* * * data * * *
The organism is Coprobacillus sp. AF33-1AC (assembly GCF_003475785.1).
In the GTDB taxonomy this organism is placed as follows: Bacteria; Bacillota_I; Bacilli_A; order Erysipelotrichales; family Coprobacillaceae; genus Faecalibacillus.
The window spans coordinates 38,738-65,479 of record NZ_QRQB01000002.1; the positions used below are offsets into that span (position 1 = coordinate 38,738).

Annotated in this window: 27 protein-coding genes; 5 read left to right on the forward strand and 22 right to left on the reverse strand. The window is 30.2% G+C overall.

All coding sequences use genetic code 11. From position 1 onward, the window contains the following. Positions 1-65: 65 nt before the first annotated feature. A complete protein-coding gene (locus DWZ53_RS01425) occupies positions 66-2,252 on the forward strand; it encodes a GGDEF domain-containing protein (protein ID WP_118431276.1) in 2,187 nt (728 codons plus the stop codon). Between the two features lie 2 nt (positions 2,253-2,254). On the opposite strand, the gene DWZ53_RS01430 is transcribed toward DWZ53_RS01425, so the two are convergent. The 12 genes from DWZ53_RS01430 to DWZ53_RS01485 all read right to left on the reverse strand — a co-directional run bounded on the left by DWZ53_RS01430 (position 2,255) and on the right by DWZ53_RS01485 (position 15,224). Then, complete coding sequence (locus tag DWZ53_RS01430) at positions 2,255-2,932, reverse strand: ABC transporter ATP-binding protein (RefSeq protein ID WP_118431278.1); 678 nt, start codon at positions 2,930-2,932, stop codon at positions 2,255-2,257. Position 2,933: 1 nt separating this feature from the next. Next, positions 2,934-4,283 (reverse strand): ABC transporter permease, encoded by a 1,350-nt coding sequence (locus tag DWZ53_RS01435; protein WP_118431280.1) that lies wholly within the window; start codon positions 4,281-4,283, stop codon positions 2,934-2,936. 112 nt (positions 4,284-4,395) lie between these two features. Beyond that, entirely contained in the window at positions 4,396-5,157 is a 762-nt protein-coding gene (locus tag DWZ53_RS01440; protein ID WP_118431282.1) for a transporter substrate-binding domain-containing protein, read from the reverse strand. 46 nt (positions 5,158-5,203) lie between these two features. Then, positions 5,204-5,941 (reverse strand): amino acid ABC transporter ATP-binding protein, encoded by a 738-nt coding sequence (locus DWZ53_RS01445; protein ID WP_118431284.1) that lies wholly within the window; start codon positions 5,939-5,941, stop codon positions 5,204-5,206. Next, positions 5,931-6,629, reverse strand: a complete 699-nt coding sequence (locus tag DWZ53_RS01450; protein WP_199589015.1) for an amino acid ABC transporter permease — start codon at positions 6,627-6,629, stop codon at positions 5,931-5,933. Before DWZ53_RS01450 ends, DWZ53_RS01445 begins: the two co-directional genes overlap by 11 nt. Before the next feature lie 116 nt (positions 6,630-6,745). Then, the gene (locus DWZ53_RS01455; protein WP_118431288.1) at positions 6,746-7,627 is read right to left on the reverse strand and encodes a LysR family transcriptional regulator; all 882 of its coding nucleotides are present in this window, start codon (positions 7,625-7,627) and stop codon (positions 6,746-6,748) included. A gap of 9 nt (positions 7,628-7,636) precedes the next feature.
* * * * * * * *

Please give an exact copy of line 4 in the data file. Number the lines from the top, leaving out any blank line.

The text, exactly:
Annotated in this window: 27 protein-coding genes; 5 read left to right on the forward strand and 22 right to left on the reverse strand. The window is 30.2% G+C overall.